Monday, August 25, 2014

Poser and different forms of Digital Art

My apologies for the hiatus on Energy and Waterjetting for another week, but as the sidebar notes I do, on occasion, write about Digital Art. This is a hobby that is taking on a life of its own.

This Spring four pieces made it into an Art Exhibit (or is the right word Show?) on Digital Imaging and resulted in an invitation to submit a dozen images for a Fall Exhibit on Digital Art that will soon open at the Missouri University of Science and Technology’s Castleman Hall. That is the background to this piece, which discusses the work produced for the show and, to a limited extent, why those images were chosen.

The campus is not that familiar with Digital Art, despite being at the leading edge of many technical fields, somehow art has fallen a bit behind, and so one of the objectives was to display some of the variety of the art that can be produced using software, which in this case was largely Poser, with a little help from Photoshop and Alien Skin. I should hasten to clarify that I am much the junior exhibitor, Paula Sanders, a local resident, is way more experienced and talented, and has the major part of the show. Much of my expertise over the last year has come through taking and then trying to repeat the very useful Webinars on the technology from 3DArtlive, after starting out not that long ago with "Poser for Dummies".

To make life more interesting, of the needed twelve there were seven pieces that were available (with family and friends from whom they could be borrowed back) and that meant that, starting Sunday morning (Aug 17) and with a deadline of 4 pm Friday (August 22nd) five more pieces were needed, covering a bit of the waterfront on what Digital Art could do. Nine of the pieces were to be sized at 8.5 x 11 inches, and three would be 12.5 x 18.5 inches.

The first image that was printed on my “professional quality” printer could be borrowed back. Based on Alexsander Kokular’s “Drawing Room in the Artist’s Home,” it was an interesting challenge, since one had also to produce all the smaller paintings in the picture. So “Artist’s Drawing Room” became the first.


Figure 1. "The Artist's Drawing Room.

Along the way it became clear that the paintings on the wall had to be moved around, and since this is done on a 3-D modeling program they had to come off the wall first. Showing this helps with the concept of this being a partial reality, so an image taken during the move was included (it is now owned by the show’s curator, and named after her.)


Figure 2. Luce’s Dilemma.

Over the past three years I spent a fair bit of time researching what America’s inhabitants pre-1491 looked like. Paula has pointed out that most pictures were made up or colored by folk with no knowledge, but it is amusing to try, particularly since Blackthorn has produced physiognomies of the men and women of the different tribes. George Catlin has produced some paintings that are as close as one may get to some of the tribal customs, and his work provided a start.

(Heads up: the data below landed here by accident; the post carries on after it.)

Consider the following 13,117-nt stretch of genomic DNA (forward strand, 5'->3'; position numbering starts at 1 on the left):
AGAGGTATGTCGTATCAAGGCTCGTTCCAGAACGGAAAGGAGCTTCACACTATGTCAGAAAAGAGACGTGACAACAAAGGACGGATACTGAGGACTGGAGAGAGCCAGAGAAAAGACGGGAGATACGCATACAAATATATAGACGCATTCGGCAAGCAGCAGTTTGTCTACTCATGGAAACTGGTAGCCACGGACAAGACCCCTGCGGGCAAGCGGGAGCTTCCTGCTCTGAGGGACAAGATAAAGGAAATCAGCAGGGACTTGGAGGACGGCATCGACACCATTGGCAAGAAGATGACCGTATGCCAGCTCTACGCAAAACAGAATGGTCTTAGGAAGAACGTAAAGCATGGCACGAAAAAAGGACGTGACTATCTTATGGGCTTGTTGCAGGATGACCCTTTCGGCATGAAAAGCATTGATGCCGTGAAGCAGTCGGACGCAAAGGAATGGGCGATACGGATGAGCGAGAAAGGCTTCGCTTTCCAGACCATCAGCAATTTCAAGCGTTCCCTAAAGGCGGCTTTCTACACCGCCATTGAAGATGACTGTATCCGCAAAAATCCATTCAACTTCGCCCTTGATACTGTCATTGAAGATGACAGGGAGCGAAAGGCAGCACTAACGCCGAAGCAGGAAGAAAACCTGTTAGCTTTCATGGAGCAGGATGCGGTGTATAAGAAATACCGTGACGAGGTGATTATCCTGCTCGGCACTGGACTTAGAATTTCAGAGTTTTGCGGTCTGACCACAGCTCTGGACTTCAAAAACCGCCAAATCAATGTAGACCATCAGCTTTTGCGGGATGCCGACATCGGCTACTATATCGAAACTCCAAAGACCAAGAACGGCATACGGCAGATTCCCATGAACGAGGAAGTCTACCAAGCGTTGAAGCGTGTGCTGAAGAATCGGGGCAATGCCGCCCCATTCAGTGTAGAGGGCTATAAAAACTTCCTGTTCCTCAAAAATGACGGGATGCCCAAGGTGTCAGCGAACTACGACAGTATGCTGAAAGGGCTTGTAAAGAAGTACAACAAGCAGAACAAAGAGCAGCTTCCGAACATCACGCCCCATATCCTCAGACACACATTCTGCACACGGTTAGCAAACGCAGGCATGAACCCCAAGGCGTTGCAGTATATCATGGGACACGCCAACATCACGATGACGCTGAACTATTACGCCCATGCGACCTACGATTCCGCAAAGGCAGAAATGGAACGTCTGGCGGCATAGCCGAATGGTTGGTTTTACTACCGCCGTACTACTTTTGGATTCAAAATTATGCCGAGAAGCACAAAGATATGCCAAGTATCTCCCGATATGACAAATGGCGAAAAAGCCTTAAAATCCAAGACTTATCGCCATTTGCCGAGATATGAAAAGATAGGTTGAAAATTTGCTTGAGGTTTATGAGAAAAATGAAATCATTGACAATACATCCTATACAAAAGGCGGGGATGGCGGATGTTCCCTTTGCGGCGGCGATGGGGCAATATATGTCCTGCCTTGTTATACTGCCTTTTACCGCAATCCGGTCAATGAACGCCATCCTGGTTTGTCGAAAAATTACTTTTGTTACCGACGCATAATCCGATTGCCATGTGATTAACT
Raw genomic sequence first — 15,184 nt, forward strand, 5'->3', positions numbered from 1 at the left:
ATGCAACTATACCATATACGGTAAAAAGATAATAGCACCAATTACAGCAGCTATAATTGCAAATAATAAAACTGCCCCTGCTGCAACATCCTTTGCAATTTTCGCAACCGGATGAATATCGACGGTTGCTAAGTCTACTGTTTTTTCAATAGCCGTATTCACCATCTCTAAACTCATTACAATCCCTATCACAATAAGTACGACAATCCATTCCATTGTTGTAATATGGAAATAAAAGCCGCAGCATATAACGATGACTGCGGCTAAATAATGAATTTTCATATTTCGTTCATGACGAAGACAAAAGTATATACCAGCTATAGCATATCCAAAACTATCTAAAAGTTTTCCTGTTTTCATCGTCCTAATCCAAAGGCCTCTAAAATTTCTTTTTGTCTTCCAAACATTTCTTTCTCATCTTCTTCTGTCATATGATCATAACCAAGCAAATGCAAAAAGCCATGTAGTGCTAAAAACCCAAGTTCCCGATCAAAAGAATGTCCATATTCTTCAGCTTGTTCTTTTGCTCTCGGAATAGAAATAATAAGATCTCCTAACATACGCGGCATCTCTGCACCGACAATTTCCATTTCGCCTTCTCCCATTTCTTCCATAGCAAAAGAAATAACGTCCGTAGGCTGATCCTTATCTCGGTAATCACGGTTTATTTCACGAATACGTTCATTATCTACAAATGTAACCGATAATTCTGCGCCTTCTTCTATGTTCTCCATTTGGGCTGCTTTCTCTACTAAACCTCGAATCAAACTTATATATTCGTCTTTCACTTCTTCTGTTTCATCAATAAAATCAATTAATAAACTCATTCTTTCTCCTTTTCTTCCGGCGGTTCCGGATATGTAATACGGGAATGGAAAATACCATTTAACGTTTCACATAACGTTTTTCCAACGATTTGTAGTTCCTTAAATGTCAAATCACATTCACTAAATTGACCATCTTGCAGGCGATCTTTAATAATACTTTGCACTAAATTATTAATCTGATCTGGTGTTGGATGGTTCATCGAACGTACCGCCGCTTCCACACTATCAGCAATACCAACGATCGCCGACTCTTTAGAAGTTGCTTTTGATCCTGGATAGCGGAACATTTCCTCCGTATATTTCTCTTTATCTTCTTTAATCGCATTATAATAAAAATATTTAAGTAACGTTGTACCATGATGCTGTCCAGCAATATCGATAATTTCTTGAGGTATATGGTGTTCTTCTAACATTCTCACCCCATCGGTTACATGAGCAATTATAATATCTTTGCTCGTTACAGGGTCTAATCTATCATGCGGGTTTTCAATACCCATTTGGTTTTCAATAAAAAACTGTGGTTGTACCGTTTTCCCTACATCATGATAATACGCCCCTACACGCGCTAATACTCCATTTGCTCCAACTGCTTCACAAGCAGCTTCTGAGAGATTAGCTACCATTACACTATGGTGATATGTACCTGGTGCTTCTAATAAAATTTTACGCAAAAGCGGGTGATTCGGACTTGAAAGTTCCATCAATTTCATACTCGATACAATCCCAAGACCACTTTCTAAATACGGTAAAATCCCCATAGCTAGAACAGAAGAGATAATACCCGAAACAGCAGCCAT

Two of the images previously created were still available, and the first was one of a woman of the Commanche, and so in went Carrier Crow. The series was trying to put the tribal members into hair, paint, clothing and settings of the time, but getting the skin texture accurate , which is sometimes hard to get right for Native Americans, just seemed to work this time.


Figure 3. Carrier Crow

When it came to creating an image of a male member of the Commanche, the original render that was created wasn’t that striking, but in playing around with the variations that can be achieved to an original piece of digital art by using Alien Skin’s Snap Art, the way the image changed when selected as an oil painting made it a favorite, and so "Horse Talker" was included.


Figure 4. Horse Talker.

This was framed without glass, in a frame that thus suggested that the work was an oil, it should be interesting to see the comments.

Being able to change the format of an image is one of the great advantages of doing Digital Art, and there was another example of this available on loan-back, again using Snap Art, with the inspiration coming from a painting on the wall of a Pizza restaurant in Silicon Valley.


Figure 5. Dancing Chez Marcel.

This did not end up the way expected, mainly because working with large sets of buildings was a bit of a challenge until it was realized that, after getting the couple in the right poses, that if the male were then parented to the female then they could be moved around together (to get them against the blank wall) a lot more easily than by adjusting them as individuals in the scene.

A friend plays the flute, and after going through back issues of Spectrum seeking inspiration, there were two illustrations that led to the piece, that again could be borrowed back for the show.


Figure 6. If Music be the Food.